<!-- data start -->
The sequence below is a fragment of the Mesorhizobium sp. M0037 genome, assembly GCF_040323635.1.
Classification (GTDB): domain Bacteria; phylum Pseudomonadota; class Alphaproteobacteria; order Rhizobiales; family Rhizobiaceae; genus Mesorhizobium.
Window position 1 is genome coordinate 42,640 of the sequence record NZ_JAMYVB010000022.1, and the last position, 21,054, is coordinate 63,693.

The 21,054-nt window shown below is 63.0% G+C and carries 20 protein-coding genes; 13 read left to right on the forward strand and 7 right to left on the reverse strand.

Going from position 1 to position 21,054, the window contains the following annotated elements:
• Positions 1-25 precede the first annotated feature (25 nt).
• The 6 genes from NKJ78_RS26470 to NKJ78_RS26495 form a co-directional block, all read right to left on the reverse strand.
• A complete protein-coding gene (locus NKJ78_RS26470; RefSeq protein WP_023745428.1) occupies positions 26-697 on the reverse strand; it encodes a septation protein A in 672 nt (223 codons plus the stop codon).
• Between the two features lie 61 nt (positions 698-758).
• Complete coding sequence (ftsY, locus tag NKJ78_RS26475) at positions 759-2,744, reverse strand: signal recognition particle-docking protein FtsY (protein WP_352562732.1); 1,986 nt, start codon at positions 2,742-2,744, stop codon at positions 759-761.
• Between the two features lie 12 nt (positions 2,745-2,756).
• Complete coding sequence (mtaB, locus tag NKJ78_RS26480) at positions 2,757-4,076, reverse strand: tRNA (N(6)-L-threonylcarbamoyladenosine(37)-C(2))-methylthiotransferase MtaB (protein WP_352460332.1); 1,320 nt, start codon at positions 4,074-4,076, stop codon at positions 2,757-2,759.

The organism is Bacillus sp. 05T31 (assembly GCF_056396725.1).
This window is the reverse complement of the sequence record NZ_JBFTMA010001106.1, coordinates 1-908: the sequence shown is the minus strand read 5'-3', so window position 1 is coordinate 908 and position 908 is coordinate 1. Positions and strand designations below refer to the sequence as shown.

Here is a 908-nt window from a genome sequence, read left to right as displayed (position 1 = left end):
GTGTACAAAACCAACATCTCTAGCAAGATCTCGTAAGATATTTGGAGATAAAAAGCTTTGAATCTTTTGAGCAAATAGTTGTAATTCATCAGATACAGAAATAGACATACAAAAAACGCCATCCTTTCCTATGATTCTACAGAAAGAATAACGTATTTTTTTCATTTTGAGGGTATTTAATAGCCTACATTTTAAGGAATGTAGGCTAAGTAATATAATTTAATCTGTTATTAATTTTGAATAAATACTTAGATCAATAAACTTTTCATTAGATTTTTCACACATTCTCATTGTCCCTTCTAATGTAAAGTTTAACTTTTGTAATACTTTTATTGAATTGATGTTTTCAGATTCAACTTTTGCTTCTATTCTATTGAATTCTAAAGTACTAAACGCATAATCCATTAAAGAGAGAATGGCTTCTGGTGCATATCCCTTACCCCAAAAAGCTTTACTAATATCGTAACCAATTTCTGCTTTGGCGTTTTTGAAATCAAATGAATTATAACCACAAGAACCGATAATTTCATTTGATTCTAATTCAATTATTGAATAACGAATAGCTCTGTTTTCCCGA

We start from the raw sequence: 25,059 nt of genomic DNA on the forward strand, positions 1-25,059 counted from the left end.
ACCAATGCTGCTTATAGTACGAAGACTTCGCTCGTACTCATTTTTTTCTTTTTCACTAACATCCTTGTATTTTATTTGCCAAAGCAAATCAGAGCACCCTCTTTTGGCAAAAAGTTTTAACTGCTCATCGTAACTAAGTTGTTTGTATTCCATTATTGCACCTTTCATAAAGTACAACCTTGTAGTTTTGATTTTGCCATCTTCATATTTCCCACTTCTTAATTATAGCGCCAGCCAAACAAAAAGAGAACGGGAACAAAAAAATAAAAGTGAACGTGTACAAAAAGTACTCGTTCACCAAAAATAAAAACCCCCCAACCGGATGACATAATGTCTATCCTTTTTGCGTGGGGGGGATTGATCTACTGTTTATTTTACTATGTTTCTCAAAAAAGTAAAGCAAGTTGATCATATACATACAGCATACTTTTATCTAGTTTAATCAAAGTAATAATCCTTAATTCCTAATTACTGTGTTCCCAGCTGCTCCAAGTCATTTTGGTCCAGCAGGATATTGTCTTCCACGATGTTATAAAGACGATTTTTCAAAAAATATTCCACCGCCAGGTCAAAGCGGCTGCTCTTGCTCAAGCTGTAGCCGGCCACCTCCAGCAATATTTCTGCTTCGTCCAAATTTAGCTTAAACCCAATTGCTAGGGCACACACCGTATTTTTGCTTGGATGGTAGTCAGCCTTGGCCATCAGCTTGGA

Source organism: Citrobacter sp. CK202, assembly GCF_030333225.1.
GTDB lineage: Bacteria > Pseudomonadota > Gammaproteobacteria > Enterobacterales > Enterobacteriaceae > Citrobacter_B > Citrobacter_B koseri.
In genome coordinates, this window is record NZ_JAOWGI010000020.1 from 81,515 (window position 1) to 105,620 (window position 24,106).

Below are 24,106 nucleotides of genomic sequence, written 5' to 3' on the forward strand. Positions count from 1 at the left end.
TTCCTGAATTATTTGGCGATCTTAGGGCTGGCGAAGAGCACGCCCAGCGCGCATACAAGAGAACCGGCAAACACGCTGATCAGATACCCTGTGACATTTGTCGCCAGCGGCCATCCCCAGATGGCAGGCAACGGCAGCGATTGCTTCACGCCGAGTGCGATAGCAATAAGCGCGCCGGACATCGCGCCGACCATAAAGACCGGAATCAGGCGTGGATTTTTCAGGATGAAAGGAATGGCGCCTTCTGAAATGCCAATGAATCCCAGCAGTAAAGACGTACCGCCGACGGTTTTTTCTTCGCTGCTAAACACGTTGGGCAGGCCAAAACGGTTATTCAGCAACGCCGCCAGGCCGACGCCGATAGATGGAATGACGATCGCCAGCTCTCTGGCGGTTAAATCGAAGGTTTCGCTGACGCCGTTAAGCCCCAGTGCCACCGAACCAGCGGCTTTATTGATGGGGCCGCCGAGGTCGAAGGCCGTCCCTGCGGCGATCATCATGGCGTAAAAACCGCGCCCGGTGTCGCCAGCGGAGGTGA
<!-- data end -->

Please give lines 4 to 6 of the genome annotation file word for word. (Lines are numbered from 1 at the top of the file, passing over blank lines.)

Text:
The 21,054-nt window shown below is 63.0% G+C and carries 20 protein-coding genes; 13 read left to right on the forward strand and 7 right to left on the reverse strand.

Going from position 1 to position 21,054, the window contains the following annotated elements:
• Positions 1-25 precede the first annotated feature (25 nt).